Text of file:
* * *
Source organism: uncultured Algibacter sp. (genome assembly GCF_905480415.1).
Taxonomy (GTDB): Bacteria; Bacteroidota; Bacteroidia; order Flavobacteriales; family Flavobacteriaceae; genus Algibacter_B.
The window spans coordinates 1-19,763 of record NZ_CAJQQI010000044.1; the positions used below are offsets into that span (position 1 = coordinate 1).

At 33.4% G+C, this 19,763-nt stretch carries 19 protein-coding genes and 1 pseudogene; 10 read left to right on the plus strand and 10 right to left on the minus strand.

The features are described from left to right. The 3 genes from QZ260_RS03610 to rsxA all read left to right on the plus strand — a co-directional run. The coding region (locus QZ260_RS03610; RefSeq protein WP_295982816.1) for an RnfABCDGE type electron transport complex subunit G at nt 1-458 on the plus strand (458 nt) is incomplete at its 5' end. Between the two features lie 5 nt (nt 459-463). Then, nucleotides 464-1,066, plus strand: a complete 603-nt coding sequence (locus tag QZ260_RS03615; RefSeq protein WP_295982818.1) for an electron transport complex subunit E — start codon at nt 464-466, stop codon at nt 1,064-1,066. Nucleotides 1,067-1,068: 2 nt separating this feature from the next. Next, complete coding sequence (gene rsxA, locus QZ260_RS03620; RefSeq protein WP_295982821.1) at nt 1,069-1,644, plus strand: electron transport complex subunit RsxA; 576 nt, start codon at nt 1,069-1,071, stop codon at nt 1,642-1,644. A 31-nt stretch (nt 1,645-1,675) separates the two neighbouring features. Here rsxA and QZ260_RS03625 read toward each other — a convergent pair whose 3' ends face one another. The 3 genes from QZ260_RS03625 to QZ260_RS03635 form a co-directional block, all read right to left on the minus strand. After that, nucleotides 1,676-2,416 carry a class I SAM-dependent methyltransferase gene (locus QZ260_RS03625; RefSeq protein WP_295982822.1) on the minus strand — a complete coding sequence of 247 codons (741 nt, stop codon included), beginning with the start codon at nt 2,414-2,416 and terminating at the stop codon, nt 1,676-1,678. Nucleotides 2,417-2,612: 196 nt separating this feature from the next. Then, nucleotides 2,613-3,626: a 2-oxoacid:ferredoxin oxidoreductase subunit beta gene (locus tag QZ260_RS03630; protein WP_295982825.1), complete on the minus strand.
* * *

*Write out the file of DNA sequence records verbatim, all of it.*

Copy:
Source organism: uncultured Algibacter sp. (genome assembly GCF_905480415.1).
Taxonomy (GTDB): Bacteria; Bacteroidota; Bacteroidia; order Flavobacteriales; family Flavobacteriaceae; genus Algibacter_B.
The window spans coordinates 1-19,763 of record NZ_CAJQQI010000044.1; the positions used below are offsets into that span (position 1 = coordinate 1).

At 33.4% G+C, this 19,763-nt stretch carries 19 protein-coding genes and 1 pseudogene; 10 read left to right on the plus strand and 10 right to left on the minus strand.

The features are described from left to right. The 3 genes from QZ260_RS03610 to rsxA all read left to right on the plus strand — a co-directional run. The coding region (locus QZ260_RS03610; RefSeq protein WP_295982816.1) for an RnfABCDGE type electron transport complex subunit G at nt 1-458 on the plus strand (458 nt) is incomplete at its 5' end. Between the two features lie 5 nt (nt 459-463). Then, nucleotides 464-1,066, plus strand: a complete 603-nt coding sequence (locus tag QZ260_RS03615; RefSeq protein WP_295982818.1) for an electron transport complex subunit E — start codon at nt 464-466, stop codon at nt 1,064-1,066. Nucleotides 1,067-1,068: 2 nt separating this feature from the next. Next, complete coding sequence (gene rsxA, locus QZ260_RS03620; RefSeq protein WP_295982821.1) at nt 1,069-1,644, plus strand: electron transport complex subunit RsxA; 576 nt, start codon at nt 1,069-1,071, stop codon at nt 1,642-1,644. A 31-nt stretch (nt 1,645-1,675) separates the two neighbouring features. Here rsxA and QZ260_RS03625 read toward each other — a convergent pair whose 3' ends face one another. The 3 genes from QZ260_RS03625 to QZ260_RS03635 form a co-directional block, all read right to left on the minus strand. After that, nucleotides 1,676-2,416 carry a class I SAM-dependent methyltransferase gene (locus QZ260_RS03625; RefSeq protein WP_295982822.1) on the minus strand — a complete coding sequence of 247 codons (741 nt, stop codon included), beginning with the start codon at nt 2,414-2,416 and terminating at the stop codon, nt 1,676-1,678. Nucleotides 2,417-2,612: 196 nt separating this feature from the next. Then, nucleotides 2,613-3,626: a 2-oxoacid:ferredoxin oxidoreductase subunit beta gene (locus tag QZ260_RS03630; protein WP_295982825.1), complete on the minus strand.